How to be Confident in an Interview?


As job seekers we may feel more confident creating a CV and a cover letter than we do in a job interview, or vice versa. When it comes to finding a job, the two elements go hand - in a job search, you must be prepared to both send in a written application and attend the consequent interview or interviews to secure the role.


It’s particularly understandable why so many of us find the interview side of things to be so challenging. You’re effectively meeting a stranger – sometimes more than one - face to face, or more recently virtually. It’s an unfamiliar environment, and the pressure is on to sell yourself to their organisation. The truth is though, that each of us is perfectly capable of doing this, provided we’re being interviewed for a role that is right for us.


The challenge we have with interviews is not necessarily to do with lack of ability, but is more connected to the way we perceive the interview process - and ourselves. Simply put, if we’re low on inner confidence, we’re going to be anything between nervous and terrified at the prospect of an interview. When our future and our livelihood are arguably dependent on the outcome of that interview, it just intensifies this pressure.


This leads us to the age-old question of how to be confident in an interview. It doesn’t matter how many times we do it, it’s still scary, especially if there’s a lot riding on our performance! It’s all very well saying we must boost our confidence, but what does that actually mean? Can you ‘turn up’ your confidence the way you turn up the central heating?


Unfortunately, there’s no magic solution, but there are certainly some practical steps you can take to start feeling more confident in yourself prior to the interview:



It may sound a strange thing to do, but it’s when we feel we haven’t practiced doing something enough that we feel most nervous about it. This is partly why we can sometimes freeze up when interviewers are asking us questions.


Practice beforehand by getting hold of a list of common interview questions and answering them whilst looking at yourself in the mirror.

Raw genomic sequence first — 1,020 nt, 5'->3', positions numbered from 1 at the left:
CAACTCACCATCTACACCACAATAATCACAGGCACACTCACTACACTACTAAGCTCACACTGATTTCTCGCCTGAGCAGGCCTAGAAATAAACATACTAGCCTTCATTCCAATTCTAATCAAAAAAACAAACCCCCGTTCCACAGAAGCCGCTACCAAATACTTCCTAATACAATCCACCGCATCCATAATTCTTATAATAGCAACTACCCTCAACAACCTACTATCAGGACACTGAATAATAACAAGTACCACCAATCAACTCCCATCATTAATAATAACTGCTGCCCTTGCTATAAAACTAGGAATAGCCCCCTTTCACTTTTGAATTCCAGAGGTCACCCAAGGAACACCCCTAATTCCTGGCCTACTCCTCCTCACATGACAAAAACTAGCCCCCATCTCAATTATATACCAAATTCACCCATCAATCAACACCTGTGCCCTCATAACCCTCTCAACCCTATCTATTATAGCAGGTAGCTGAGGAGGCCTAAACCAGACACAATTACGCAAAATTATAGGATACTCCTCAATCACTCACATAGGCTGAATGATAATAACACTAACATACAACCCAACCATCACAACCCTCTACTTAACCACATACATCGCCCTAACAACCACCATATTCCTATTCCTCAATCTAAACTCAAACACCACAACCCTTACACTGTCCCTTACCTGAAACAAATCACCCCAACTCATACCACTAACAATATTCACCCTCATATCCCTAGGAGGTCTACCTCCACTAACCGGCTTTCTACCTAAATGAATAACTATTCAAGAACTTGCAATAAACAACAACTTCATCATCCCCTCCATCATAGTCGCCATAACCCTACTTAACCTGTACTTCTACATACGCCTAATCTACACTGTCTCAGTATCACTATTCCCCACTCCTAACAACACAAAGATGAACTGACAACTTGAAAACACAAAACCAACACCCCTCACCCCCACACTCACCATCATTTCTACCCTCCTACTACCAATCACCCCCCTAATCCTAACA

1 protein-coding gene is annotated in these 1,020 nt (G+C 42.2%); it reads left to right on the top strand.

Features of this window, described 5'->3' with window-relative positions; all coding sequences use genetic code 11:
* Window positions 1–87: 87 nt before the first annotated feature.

Keep an eye on your body language, and although this may sound silly, make sure you’re opening your mouth enough when you speak, this helps to articulate your words clearly.



Listen to yourself and how you are answering typical questions. We all have this functionality on our phones or our computers. Record yourself; and listen back to your voice to check your tone and whether you’re using any ‘filler’ words or sounds.


When we’re nervous we can often end up speaking in a monotone and/or too quickly, or saying ‘umm’ a lot, so it’s worth consciously working on pace and tone before the interview.



Sounds awful doesn’t it, but it works! Get a friend, relative or colleague to play the role of the interviewer, asking you the questions. Alternatively, if you’re working with a career




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coach as part of your job search strategy, they may offer mock interview sessions as part of their suite of services. This may be a very useful exercise as they might spot some mannerisms or speaking habits that you’re simply not aware of. They may also help you to articulate your strengths and achievements in a better way.



We as job candidates are often asked about our CVs in interviews and if we’re not prepared we can get caught on the hop and end up feeling silly for not being able to talk about our own experience.


Re-read your CV the night before your interview and think about the angles the interviewer may take when asking you about it. Take a copy of the CV to have in front of you in the actual interview room too. There’s nothing wrong with referring to this during the interview, and just having it there can help calm the nerves.



We’re more confident - and also more motivated - when we’ve spent time feeling at our best! There’s nothing worse than reaching for that one shirt you really want to wear and finding it’s in the wash!!



Depart for your interview in good time so you don’t end up running late during your journey and panicking.


One of the most significant changes recently has been a transformation to online interviews. Don’t risk interrupting the interview with a faulty connection, so check everything is working beforehand. Log in to the call a few minutes before the allocated time, this will ensure you’re ready when it goes live.


This type of anxiety can drain our confidence and prey on any feelings of doubt, yet it is so easily avoidable. Plan ahead.